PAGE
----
Strategies for Your Investment 'Garden'
If you're a gardener, your busy season is at hand, as April has been designated National Garden Month. But could the skills you deploy at gardening be transferred to other areas of your life – such as investing?
Here are a few ideas for doing just that:
* Establish a timeline. As a gardener, you typically follow a well-defined timeline. You need to get the soil ready a few months before you want to plant, and you need to plant at different times, depending on what plants you choose. You even need to set up a schedule for watering, feeding, weeding and other garden care.
As an investor, you may also need to observe a timeline. During the early and middle stages of your career, you probably need to invest primarily for growth, so you can build resources for a comfortable retirement. Then, as you near retirement, you may want to lower your risk level by shifting some – though certainly not all – of your investment dollars from growth-oriented vehicles into more income-producing ones. And once you do retire, your focus will shift to preserving your money, so one of your key decisions will center on how much you can afford to withdraw each year from your investment portfolio.
* Choose "healthy" investments. Gardeners like to choose plants they know will really last. That's why they look for things such as green leaves, as opposed to brown or yellow ones, and thick stems, which usually indicate a plant is strong, healthy and capable of surviving a transition from the pot to the ground.
And when you invest, you, too, should look for signs of health in the investments you choose. For example, when picking stocks, look for companies with solid fundamentals, such as experienced management, strong earnings and the demonstrated ability to produce products and services attractive to consumers. Or, when considering bonds, consider those that independent rating agencies have awarded the highest grades, in terms of the financial strength of the issuer.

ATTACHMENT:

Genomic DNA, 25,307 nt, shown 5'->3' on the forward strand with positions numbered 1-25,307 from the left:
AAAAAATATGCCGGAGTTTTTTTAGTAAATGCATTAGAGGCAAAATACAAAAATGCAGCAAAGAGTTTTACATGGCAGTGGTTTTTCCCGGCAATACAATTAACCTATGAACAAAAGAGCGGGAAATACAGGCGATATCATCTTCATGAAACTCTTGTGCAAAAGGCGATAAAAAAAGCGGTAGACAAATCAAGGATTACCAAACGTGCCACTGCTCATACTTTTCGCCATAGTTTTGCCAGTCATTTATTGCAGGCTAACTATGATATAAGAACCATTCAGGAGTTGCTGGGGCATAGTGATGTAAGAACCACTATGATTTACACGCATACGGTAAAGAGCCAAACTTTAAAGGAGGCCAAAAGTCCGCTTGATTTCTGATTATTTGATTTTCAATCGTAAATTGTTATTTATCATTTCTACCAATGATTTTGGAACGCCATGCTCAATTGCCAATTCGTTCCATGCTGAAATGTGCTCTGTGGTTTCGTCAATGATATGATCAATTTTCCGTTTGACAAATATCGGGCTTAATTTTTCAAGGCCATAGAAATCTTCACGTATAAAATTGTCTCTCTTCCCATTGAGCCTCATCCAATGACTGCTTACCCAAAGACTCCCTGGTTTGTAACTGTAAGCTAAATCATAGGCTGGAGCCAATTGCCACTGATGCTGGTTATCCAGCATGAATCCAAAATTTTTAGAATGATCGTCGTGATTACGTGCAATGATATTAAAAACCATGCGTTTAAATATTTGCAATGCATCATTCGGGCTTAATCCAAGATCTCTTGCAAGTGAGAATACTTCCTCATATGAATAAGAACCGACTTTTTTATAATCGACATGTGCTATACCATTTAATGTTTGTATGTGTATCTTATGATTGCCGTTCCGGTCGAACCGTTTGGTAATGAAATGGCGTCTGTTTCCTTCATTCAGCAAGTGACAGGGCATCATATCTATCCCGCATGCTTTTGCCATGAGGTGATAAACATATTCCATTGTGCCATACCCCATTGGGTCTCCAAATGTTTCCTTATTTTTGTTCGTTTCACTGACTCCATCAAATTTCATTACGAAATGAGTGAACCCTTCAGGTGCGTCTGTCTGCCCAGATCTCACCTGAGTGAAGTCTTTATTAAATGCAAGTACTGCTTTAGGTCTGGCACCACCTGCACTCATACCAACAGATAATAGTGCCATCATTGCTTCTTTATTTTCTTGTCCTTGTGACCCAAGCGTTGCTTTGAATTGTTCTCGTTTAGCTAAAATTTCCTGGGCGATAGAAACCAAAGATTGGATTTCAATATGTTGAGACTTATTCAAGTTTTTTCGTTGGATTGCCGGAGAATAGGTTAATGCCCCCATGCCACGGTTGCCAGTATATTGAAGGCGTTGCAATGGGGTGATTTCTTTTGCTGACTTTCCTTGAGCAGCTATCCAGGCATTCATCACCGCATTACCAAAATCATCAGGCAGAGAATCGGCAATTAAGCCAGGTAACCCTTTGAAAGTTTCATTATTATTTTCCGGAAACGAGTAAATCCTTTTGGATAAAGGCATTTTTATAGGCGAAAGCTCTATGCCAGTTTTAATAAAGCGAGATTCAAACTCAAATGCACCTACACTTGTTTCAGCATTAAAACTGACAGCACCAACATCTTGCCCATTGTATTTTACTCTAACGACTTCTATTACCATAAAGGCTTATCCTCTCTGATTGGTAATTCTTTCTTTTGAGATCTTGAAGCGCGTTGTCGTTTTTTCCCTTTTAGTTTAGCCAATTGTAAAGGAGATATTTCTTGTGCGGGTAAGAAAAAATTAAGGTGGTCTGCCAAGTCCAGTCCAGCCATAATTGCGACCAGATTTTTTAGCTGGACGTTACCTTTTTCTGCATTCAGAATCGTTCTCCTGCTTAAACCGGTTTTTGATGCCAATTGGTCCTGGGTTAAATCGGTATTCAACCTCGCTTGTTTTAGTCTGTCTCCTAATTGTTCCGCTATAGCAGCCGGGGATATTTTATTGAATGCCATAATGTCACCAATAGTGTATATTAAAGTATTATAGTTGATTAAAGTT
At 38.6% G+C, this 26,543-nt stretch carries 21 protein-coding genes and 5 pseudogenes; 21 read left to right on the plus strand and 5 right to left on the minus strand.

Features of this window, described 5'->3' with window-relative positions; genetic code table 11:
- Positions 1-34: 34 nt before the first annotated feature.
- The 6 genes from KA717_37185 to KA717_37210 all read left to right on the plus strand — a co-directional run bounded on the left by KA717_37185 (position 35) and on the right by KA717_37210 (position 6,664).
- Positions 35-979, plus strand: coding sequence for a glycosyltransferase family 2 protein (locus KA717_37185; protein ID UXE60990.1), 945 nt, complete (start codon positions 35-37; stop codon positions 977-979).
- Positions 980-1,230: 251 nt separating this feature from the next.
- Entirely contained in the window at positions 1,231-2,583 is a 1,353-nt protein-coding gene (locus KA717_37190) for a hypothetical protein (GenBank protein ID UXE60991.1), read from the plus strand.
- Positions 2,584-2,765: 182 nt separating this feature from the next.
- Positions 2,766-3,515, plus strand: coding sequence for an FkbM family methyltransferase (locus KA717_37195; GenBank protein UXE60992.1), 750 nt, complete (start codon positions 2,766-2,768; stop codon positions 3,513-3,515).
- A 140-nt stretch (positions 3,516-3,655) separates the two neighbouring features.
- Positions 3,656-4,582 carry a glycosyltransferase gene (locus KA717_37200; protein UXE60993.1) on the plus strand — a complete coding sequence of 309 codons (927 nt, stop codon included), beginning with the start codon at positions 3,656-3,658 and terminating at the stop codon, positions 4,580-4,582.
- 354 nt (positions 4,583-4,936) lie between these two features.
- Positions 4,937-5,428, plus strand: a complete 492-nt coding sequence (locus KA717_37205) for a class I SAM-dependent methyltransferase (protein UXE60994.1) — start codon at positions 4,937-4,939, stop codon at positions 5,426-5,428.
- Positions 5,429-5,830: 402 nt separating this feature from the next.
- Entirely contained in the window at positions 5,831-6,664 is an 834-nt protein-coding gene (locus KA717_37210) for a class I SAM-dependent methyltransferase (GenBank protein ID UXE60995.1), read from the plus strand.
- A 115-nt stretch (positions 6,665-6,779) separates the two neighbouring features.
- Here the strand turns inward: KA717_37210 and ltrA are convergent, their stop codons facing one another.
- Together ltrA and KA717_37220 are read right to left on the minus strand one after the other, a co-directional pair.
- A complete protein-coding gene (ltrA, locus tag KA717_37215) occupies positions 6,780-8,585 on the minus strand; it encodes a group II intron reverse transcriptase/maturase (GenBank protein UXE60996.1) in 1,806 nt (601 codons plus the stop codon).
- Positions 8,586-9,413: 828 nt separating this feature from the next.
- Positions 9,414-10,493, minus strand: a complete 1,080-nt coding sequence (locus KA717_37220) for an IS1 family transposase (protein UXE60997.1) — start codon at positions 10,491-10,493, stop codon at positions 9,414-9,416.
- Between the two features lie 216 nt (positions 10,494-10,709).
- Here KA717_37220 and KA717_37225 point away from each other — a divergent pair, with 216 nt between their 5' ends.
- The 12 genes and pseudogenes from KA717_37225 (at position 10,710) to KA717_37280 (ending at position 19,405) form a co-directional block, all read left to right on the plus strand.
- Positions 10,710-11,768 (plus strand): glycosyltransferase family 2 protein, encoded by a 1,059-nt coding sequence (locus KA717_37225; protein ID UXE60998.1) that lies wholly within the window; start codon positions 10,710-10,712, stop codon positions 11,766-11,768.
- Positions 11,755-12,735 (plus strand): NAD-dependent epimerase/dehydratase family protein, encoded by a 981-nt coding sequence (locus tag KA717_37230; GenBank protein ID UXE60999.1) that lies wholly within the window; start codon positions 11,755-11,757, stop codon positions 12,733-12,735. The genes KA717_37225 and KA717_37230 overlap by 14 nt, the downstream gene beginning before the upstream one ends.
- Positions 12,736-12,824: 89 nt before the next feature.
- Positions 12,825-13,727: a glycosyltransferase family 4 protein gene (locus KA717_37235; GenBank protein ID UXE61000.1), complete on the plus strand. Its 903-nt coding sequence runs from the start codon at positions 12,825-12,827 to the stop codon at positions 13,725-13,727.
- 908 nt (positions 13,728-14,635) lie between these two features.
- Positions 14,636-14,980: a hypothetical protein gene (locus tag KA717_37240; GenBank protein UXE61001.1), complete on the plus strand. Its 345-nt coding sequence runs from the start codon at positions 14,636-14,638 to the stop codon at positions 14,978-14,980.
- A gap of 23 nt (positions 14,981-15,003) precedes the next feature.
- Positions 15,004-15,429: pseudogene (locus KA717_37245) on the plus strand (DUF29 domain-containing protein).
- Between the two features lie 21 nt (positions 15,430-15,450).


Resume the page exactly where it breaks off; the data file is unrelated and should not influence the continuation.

* Feed your investments properly. Things like fertilizer and plant food can be valuable, but the most important element in plant nutrition is water. Under-watered plants will not survive, but overwatering your plants can certainly damage them severely.
When you invest, you also need to know the right amount of "food," or "nutrients," to apply. If you don't put enough money into investments, they may not grow as much as you'd like. On the other hand, it is possible to "overwater" certain investments. For example, if you constantly put money into just one or two investments, they could end up crowding out others in your portfolio, causing you to lose the value of diversification. And if these particular investments are already growth-oriented vehicles, highly subject to market risk, they could take a big hit during a market downturn. Ultimately, seek a balance in how you distribute your investment dollars.
Year after year, successful gardeners reap the rewards of their labors. And following some of their habits can help you work toward a long-lasting and fruitful investment garden, too.
This article was written by Edward Jones for use by your local Edward Jones financial advisor. Edward Jones, its employees and financial advisors cannot provide tax or legal advice. You should consult your attorney or qualified tax advisor regarding your situation. For more information, see EdwardJones.com.
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